Many elements combine to make for a deeply affecting children’s book. As in most any writing, story and characters are major factors in the success or failure of a children’s book. Likewise, an aesthetic is essential, one that is both captivating to children and palatable to the adults who often purchase and read the books aloud. While there’s no denying the importance of these elements, it seems likely that for many the most crucial element of a good children’s book is its artwork. Artwork, after all, is what imbues the plot, the characters, and the aesthetics with a sense of life, enriching them simultaneously with equal parts reality and imagination. This, in a nutshell, is how we can account for the success of Peter Spier.
Peter Spier, whose 1977 work, Noah's Ark, would ultimately win him the Caldecott Medal, seemed primed since childhood to become a beloved illustrator. He was born in Amsterdam, North Holland to Jo Spier, who was himself a well regarded artist and illustrator, and Tineke Van Raalte. He has remarked that, while growing up in the “small romantic village” of Broek, “[he] cannot remember a time when [he] did not dabble with clay, draw, or see someone draw… [he] grew up with it all.” Though this quote may make his childhood sound idyllic, during World War II, it was anything but.
Spier and his father, both Jewish, became two of the nine prisoners held in Villa Bouchina, an abandoned church, before being sent to the Theresienstadt concentration camp. Luckily, both Spier and his father survived until 1945, when most of the Dutch prisoners were sent to Switzerland in exchange for a hefty ransom. Following the war, Spier studied art at Rijksakademie (an artist’s residence fashioned out of a disused army barracks). He also served a four year stint in the Royal Netherlands Navy. Shortly thereafter, the entire Spier family left the Netherlands for America.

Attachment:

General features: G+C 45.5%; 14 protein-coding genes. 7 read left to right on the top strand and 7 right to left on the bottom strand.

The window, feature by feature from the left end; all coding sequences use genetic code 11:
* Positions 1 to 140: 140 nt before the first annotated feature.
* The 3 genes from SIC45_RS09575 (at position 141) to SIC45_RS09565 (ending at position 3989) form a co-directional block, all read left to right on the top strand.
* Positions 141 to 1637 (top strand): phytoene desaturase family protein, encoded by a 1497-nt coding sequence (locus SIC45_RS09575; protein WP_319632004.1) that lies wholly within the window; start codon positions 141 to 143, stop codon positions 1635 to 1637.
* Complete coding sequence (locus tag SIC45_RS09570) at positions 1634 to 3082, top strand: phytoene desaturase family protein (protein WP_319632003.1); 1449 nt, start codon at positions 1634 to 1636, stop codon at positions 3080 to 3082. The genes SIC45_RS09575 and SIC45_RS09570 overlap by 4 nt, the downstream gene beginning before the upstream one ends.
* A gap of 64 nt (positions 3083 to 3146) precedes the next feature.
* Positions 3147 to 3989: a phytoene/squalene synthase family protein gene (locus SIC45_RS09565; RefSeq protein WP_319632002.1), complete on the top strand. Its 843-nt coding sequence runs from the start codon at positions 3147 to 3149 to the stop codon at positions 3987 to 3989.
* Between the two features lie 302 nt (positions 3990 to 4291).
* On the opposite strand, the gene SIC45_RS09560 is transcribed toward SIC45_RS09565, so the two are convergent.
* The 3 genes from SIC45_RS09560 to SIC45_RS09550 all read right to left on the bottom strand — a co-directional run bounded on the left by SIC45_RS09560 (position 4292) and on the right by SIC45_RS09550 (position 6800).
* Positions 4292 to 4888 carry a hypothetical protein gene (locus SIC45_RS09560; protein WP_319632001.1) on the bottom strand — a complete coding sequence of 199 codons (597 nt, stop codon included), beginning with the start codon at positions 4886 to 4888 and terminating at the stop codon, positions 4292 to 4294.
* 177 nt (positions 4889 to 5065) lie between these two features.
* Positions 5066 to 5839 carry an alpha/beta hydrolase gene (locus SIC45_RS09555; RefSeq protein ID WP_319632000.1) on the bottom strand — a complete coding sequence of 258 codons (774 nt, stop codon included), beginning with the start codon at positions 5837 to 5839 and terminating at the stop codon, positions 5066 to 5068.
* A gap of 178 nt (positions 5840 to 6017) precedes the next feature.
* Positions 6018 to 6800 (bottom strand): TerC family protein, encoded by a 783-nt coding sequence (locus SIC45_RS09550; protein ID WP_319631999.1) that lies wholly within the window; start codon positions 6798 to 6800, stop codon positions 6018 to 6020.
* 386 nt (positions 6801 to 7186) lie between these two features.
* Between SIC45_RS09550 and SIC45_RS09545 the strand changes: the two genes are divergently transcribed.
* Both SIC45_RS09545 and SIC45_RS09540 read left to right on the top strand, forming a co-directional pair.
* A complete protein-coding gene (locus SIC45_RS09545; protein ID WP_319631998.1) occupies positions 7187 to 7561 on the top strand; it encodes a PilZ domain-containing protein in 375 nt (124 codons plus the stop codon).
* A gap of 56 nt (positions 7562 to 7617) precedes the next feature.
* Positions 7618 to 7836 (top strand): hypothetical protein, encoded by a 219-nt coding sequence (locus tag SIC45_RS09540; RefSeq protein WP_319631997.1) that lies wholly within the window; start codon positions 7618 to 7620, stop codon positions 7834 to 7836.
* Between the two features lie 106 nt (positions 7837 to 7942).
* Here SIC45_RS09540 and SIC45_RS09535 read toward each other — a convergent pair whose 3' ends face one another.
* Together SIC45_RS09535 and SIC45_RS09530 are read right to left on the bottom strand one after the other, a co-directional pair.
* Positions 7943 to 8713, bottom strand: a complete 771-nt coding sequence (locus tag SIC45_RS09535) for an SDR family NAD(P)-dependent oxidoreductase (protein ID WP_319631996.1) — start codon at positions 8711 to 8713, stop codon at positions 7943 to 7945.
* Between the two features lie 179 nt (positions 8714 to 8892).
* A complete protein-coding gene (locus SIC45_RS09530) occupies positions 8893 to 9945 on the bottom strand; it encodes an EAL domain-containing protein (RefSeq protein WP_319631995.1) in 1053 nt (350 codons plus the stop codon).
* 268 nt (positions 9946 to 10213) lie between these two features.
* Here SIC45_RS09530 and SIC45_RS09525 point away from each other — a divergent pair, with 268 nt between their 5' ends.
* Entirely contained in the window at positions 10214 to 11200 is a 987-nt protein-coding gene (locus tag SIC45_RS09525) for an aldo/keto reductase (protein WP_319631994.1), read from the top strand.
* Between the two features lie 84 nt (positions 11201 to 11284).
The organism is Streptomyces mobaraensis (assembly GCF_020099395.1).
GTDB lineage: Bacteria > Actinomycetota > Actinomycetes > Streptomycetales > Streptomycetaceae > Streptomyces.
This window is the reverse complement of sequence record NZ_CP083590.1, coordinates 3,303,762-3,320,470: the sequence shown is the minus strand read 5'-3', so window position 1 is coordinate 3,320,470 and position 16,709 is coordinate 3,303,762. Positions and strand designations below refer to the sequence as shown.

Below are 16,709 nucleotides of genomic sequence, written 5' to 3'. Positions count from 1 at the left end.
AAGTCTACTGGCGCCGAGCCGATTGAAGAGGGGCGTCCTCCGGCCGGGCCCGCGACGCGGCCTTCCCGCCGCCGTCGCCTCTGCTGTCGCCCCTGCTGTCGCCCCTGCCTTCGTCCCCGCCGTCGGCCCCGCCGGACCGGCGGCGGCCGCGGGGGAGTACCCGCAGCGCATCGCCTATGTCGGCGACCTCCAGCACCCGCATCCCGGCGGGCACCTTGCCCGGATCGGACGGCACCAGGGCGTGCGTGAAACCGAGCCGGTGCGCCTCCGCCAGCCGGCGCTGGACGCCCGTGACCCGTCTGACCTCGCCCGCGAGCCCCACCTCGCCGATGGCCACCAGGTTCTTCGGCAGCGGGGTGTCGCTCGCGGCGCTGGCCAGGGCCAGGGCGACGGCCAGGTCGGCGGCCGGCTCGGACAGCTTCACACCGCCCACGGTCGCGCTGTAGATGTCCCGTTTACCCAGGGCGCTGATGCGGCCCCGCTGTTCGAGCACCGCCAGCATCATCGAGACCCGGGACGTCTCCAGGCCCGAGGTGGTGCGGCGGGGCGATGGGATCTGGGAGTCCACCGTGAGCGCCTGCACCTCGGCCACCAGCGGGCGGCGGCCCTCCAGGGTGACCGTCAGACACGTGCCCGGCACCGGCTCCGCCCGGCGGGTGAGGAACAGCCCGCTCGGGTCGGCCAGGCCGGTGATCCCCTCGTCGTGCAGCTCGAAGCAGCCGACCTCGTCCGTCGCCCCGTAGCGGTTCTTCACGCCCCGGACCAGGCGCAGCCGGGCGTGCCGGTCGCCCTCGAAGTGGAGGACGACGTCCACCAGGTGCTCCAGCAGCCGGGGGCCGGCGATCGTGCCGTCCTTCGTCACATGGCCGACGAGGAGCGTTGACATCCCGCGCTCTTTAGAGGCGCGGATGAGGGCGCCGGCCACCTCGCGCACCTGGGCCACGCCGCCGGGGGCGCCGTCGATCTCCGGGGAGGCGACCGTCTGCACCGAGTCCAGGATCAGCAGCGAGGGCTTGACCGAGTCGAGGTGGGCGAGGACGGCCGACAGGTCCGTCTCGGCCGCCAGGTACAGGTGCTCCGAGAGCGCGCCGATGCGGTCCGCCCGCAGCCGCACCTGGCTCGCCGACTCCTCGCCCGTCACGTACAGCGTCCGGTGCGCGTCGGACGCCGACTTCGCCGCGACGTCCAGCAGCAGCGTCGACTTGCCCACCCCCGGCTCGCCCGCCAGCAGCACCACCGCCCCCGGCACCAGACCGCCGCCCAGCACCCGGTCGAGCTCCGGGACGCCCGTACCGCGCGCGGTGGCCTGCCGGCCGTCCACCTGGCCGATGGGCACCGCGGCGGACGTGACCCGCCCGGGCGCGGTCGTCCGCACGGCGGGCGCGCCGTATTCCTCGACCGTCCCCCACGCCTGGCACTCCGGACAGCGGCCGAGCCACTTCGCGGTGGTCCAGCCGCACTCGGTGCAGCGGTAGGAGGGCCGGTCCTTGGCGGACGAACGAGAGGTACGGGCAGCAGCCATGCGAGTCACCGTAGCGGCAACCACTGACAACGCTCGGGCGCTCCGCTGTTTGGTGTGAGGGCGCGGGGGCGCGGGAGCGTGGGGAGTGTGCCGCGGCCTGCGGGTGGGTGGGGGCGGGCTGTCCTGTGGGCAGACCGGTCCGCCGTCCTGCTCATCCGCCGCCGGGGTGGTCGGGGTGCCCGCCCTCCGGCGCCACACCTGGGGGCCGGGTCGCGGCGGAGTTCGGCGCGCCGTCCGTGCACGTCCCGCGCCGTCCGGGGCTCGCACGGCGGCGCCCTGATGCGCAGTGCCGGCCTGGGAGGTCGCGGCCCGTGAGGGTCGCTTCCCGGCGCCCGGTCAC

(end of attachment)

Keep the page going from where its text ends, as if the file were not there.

Though Spier, on arriving in the United States, first took work as a commercial artist, success as a children’s illustrator was not terribly long in coming. By 1957, he had illustrated his first book, Phyllis Krasilovsky’s The Cow Who Fell in The Canal. By 1961, he was producing books for which he was both writer and illustrator, beginning with Island City: Adventures in Old New York.
In addition to winning the 1977 Caldecott Medal for Noah’s Ark, Spier won a Christopher Award in 1980 for People, which also earned him a spot on the shortlist for the National Book Award for Children’s Nonfiction. After even a brief look at some of his work, it’s not hard to see why. His pages are exciting and full of detail. They come alive with an authenticity that comes from Spier’s refusal to work from photographs. Far from superficial, however, his detailed drawings contain a wealth of information. His artwork informs the corresponding text with historical information, character building, and often-subtle visual humor. Truly, Peter Spier remains a treasure in the world of children's book illustrations.